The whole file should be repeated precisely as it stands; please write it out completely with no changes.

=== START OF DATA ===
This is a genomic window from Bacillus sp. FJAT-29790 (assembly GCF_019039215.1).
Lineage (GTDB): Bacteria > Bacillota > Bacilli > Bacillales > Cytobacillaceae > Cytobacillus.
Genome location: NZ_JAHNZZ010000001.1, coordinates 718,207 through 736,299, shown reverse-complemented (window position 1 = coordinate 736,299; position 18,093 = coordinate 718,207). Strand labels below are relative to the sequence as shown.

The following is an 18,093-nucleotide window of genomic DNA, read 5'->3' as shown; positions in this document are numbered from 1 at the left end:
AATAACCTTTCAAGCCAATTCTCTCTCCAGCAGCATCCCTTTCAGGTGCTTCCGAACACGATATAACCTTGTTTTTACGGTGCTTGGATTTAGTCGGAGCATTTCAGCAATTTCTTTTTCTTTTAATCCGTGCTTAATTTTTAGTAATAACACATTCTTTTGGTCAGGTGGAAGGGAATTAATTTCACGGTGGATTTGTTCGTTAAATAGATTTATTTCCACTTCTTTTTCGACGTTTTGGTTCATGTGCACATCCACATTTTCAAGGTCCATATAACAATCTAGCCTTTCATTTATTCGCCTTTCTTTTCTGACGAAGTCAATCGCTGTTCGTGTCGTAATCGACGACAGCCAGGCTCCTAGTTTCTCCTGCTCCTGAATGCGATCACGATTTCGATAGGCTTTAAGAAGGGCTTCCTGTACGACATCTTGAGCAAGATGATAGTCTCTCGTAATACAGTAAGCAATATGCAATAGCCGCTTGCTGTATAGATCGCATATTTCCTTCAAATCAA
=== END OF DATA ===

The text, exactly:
This is a genomic window from Bacillus sp. FJAT-29790 (assembly GCF_019039215.1).
Lineage (GTDB): Bacteria > Bacillota > Bacilli > Bacillales > Cytobacillaceae > Cytobacillus.
Genome location: NZ_JAHNZZ010000001.1, coordinates 718,207 through 736,299, shown reverse-complemented (window position 1 = coordinate 736,299; position 18,093 = coordinate 718,207). Strand labels below are relative to the sequence as shown.

The following is an 18,093-nucleotide window of genomic DNA, read 5'->3' as shown; positions in this document are numbered from 1 at the left end:
AATAACCTTTCAAGCCAATTCTCTCTCCAGCAGCATCCCTTTCAGGTGCTTCCGAACACGATATAACCTTGTTTTTACGGTGCTTGGATTTAGTCGGAGCATTTCAGCAATTTCTTTTTCTTTTAATCCGTGCTTAATTTTTAGTAATAACACATTCTTTTGGTCAGGTGGAAGGGAATTAATTTCACGGTGGATTTGTTCGTTAAATAGATTTATTTCCACTTCTTTTTCGACGTTTTGGTTCATGTGCACATCCACATTTTCAAGGTCCATATAACAATCTAGCCTTTCATTTATTCGCCTTTCTTTTCTGACGAAGTCAATCGCTGTTCGTGTCGTAATCGACGACAGCCAGGCTCCTAGTTTCTCCTGCTCCTGAATGCGATCACGATTTCGATAGGCTTTAAGAAGGGCTTCCTGTACGACATCTTGAGCAAGATGATAGTCTCTCGTAATACAGTAAGCAATATGCAATAGCCGCTTGCTGTATAGATCGCATATTTCCTTCAAATCAA